In the first three decades of the last century, science, or at least some overly-enthusiastic scientists, made some pretty radical and extravagant claims about what science would be able to do. These claims were generally made, I believe, out ouf a sincere desire to improve the human condition. And they were proved wrong. Science has limits.


Science and religious belief are not necessarily incompatible. Science can only deal with what can be observed and measured. Science shows us how the world works at a "mechanical" level, and in the case of disciplines such as geology and astrophysics, the mechanics of how material things came to be. Religious belief, OTOH, seems to me to be concerned with questions such as "Why are we here?", "Is there some sort of being greater than ourselves?", and "What is our duty towards our fellow human beings". The two can reinforce each other - for example, the inter-related complexity and variety of life can deepen one's faith in a Creator as one's amazement at the subtlety of interactions among living things grows.


In the early 20th century, some scientists forgot that distinction. And that, as I read Machen's Introduction and Cahpter 1, is some of what he is protesting (poor word choice, but I can't think of another one!!) against. More scientist are more humble than they were 80 years ago, so that part of Machen's argument, IMHO, doesn't hold water now, and I'm not real sure it did back then.


I have not delved into subsequent chapters, so I will not comment on his other arguments, even if I felt qualified to do so.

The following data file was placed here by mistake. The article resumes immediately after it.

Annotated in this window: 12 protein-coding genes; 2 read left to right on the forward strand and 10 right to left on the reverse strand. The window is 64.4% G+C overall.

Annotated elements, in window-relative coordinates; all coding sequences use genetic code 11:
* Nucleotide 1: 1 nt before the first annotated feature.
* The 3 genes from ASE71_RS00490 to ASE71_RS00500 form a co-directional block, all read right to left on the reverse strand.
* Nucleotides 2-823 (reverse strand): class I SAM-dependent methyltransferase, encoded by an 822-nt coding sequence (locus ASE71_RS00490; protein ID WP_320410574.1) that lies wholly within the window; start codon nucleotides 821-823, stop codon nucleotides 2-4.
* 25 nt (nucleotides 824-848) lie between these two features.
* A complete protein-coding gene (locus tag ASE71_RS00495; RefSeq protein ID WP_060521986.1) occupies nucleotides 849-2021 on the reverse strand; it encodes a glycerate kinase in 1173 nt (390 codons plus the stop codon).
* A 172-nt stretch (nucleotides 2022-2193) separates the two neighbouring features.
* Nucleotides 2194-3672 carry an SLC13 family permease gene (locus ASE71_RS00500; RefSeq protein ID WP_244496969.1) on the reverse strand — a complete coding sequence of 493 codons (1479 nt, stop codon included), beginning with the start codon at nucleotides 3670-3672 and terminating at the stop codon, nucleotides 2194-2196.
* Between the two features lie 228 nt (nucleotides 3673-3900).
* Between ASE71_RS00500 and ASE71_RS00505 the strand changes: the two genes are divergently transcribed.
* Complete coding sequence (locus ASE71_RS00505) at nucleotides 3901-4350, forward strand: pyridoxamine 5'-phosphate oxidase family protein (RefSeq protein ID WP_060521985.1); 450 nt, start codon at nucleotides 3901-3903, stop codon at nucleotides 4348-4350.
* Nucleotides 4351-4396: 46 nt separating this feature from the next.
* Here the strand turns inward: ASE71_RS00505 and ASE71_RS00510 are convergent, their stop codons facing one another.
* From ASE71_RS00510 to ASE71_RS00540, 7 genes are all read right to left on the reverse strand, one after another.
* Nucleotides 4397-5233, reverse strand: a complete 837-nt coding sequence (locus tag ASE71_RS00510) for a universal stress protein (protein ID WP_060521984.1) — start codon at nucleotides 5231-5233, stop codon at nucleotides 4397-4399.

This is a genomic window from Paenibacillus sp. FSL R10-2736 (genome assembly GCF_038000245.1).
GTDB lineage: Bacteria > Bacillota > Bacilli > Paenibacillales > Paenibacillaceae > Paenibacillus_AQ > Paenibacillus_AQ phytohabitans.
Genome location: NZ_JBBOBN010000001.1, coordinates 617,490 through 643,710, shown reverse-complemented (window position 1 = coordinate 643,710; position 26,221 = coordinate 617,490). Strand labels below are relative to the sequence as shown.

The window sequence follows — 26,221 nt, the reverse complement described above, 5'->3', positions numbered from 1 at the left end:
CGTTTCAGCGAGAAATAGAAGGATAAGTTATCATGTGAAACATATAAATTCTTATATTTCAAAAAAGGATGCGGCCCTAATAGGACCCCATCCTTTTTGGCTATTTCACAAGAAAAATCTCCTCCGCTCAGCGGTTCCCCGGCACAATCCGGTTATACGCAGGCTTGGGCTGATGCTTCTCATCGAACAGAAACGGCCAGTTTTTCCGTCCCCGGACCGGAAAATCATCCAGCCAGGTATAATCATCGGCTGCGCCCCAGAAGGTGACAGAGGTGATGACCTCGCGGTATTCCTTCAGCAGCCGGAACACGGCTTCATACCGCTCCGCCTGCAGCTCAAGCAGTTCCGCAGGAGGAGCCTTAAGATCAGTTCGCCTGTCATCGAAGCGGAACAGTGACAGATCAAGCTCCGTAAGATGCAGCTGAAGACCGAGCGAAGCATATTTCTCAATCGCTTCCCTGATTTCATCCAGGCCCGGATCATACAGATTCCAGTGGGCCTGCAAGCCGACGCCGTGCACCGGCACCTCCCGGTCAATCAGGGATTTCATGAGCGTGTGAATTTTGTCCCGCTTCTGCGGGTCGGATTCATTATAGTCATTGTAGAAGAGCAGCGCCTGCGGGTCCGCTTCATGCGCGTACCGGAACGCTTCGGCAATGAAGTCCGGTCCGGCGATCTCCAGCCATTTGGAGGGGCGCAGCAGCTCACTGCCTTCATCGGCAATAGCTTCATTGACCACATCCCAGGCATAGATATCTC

My $0.02, please adjust for your local currency....


Shalom,


Merrill

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6 years ago  ::  May 25, 2009 - 9:21PM #6
Roodog
Posts: 10,168

If believers cannot put out the corrupt and heretical elements from the Church,


If the corrupt and heretical elements dominate the political apparatus of the Church,


If indeed the corruption and heresy is insufferably egregious and threatening to the soul's health, or you are compelled by concience to seperate yourselves from the corrupt and heretical elements:


Find another church that is more compatable with your convictions and migrate there. Abandon the foundering institution like a burning house or a sinking ship. If you are questioned by former churchmates, bear witness to them and then invite them to church.

For those who have faith, no explanation is neccessary.
For those who have no faith, no explanation is possible.

St. Thomas Aquinas

If one turns his ear from hearing the Law, even his prayer is an abomination. Proverbs 28:9
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6 years ago  ::  May 28, 2009 - 8:57PM #7
sterrettc
Posts: 89

A big part of the problem was that Machen was confusing modernism with unbelief.  Sure there are modernists who are unbelievers, but very few of them were in the church.  Machen wanted people to believe that Fosdick was an unbeliever, but that is far from the truth.  From what I have gotten from reading some of Machen's book, I can much more fully recommend Fosdick's book Christianity and Progress (1922).


I answer the question by saying that if one finds oneself in a church with modernists one should praise the Lord.

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6 years ago  ::  May 30, 2009 - 12:29AM #8
Hedrick
Posts: 2

If you believe that most of the PCUSA is unbelieving, you should leave immediately. It's not true. But if you have misunderstood the church you're in so badly, you need to find a denomination you can understand.